Thinking About CI/CD? Here's What You Need to Know
December 03, 2019

Valerie Silverthorne
GitLab

Now that every organization is a software company, the pressure to produce better code faster has never been more intense. An increasing number of organizations choose DevOps to bring traditionally siloed developers and ops teams together and they count on continuous integration and continuous deployment (CI/CD) to speed up the process.

If DevOps is a car, CI/CD is the transmission that connects all the moving parts together to allow for a smooth drive. No modern software development effort can thrive without CI/CD so if you're just getting started here's everything you need to know.

What's in a Name?

Let's break CI/CD down into its relevant components. Continuous integration is a way to tackle the always tedious and time-consuming job of testing code and it does so in a way that does not add any extra burden to developers. Code tests and checks are automated and the results are delivered back to the developer. CI also allows developers to split tests and builds across different machines which cuts the time involved and makes multitasking possible. 

Continuous deployment picks up where CI leaves off — tested and checked code can be automatically deployed to production using the CI server.

So, together, CI/CD represent a way to automate the most time consuming steps in software development and deployment.

The Solution to Universal Problems

Virtually every company struggles with the same set of problems that CI/CD can potentially solve.

Toolchain sprawl is pervasive — a surprising number of companies use more than 15 toolchains and that of course means time and human resources to maintain it all. An integrated out of the box CI/CD solution eliminates that problem and frees up resources for things that matter.

Even in a DevOps shop it can still feel like it's Devs vs. Ops because the priorities of the two groups are so wildly dissimilar. Devs are incentivized to create new features while Ops pros are rewarded by having a stable environment with a lot of uptime. CI/CD can help bring those opposing forces together around a single toolchain and let each group do what they do best without playing the blame game.

Code can also get stale while waiting around to either be tested or for devs to get energized about "context switching." CI/CD can tighten that loop to minutes rather than days or weeks ensuring everyone is working as efficiently as possible.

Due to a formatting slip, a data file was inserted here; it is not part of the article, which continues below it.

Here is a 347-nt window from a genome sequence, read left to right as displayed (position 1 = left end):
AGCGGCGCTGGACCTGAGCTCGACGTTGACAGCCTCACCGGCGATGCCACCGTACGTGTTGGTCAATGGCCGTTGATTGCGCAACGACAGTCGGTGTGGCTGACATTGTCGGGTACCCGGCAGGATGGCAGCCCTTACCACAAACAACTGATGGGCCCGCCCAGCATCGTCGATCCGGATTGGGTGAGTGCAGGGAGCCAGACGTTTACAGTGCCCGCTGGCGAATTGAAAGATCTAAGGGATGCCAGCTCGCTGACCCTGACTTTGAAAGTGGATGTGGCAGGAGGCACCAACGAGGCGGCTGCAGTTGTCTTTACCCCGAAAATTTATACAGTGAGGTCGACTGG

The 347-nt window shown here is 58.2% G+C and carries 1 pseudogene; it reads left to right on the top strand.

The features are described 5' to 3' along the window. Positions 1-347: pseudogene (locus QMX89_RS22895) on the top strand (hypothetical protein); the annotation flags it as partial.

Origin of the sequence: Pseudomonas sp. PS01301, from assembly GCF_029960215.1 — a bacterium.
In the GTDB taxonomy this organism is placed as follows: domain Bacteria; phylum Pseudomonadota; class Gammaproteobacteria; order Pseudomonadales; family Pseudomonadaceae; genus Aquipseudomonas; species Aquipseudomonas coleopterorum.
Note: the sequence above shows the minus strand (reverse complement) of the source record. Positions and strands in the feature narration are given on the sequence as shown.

And while CI/CD is often hailed as a boon to developers, it's worth pointing out some concrete benefits to age-old Ops problems. An integrated CI/CD solution will bring automatic monitoring so error rates and infrastructure costs can suddenly be measured easily. And automated deployments free Ops pros to focus on value-added tasks rather than waiting around for developer hand-offs.

Every company knows the struggle involved in hiring tech talent but did you know CI/CD can play an important role in this area too? The Stack Overflow 2019 Developer Survey found languages, frameworks and other technologies as the most important factor for developers when looking for a job. In other words, the tech solutions a potential employer chooses matter and a cutting edge CI/CD solution in a DevOps shop offers some "sizzle" to job candidates.

Measure Success

CI/CD can bring solid benefits but it's vital to understand how to measure success or recognize under-performance. A good place to start is with cycle time. We like to think of cycle time as the period between starting work on an idea and delivering it to production or in to the hands of the end user. Your definition may vary but what matters is to compare cycle time without CI/CD to cycle time with CI/CD. Some companies report cycle times that took months now take hours with an integrated CI/CD solution

Time to value is another factor to consider because, done right, CI/CD should shorten that timeframe dramatically. Companies should also consider uptime, error rates and infrastructure costs.

Remember the Culture Change

When our organization transitioned to CI/CD, we noticed a dramatic cultural shift on the engineering team. Gone were the days of weekly deploys and long waits to see the impact of a code merge. Our "definition of done" changed and how we spent our time changed too.

In an internal 2018 survey, we found the delivery team spent 60% of their time babysitting deploys and 26% of their time on manual or semi-manual tasks in the 14 days leading up to a release. Fast forward to 2019 and 82% of the team said they were free to work on other tasks during the same 14-day pre-release time period.

CI/CD can bring speed, consistency and even happiness into your software development and deployment efforts. Start small, get it running and then build it out. Your DevOps team will thank you.

Valerie Silverthorne is Senior Content Editor at GitLab
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